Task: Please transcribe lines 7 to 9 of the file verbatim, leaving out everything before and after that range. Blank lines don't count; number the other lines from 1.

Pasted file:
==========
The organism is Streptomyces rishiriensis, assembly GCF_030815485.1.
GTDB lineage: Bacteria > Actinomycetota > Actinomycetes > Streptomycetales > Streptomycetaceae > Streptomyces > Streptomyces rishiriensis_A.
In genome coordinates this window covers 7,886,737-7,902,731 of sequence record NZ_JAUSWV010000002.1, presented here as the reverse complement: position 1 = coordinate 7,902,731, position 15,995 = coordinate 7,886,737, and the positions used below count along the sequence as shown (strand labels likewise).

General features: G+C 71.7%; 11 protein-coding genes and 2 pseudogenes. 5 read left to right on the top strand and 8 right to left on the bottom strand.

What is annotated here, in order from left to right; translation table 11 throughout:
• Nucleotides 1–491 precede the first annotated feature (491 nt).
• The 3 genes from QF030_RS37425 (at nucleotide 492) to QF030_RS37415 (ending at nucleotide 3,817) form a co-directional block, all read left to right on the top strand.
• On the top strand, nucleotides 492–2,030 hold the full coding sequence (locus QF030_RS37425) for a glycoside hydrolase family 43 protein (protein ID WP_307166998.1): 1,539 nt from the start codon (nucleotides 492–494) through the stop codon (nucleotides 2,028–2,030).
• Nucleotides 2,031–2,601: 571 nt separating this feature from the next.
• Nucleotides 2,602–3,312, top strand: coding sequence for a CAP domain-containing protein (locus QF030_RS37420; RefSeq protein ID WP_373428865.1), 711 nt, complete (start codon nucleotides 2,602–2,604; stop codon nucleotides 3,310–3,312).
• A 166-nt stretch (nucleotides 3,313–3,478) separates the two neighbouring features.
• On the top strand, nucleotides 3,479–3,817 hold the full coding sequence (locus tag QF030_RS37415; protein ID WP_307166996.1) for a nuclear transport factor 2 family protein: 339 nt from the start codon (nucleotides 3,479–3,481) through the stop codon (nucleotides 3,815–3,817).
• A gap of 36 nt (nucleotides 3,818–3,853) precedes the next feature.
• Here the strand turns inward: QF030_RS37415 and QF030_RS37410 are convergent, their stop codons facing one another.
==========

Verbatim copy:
• The 3 genes from QF030_RS37425 (at nucleotide 492) to QF030_RS37415 (ending at nucleotide 3,817) form a co-directional block, all read left to right on the top strand.
• On the top strand, nucleotides 492–2,030 hold the full coding sequence (locus QF030_RS37425) for a glycoside hydrolase family 43 protein (protein ID WP_307166998.1): 1,539 nt from the start codon (nucleotides 492–494) through the stop codon (nucleotides 2,028–2,030).
• Nucleotides 2,031–2,601: 571 nt separating this feature from the next.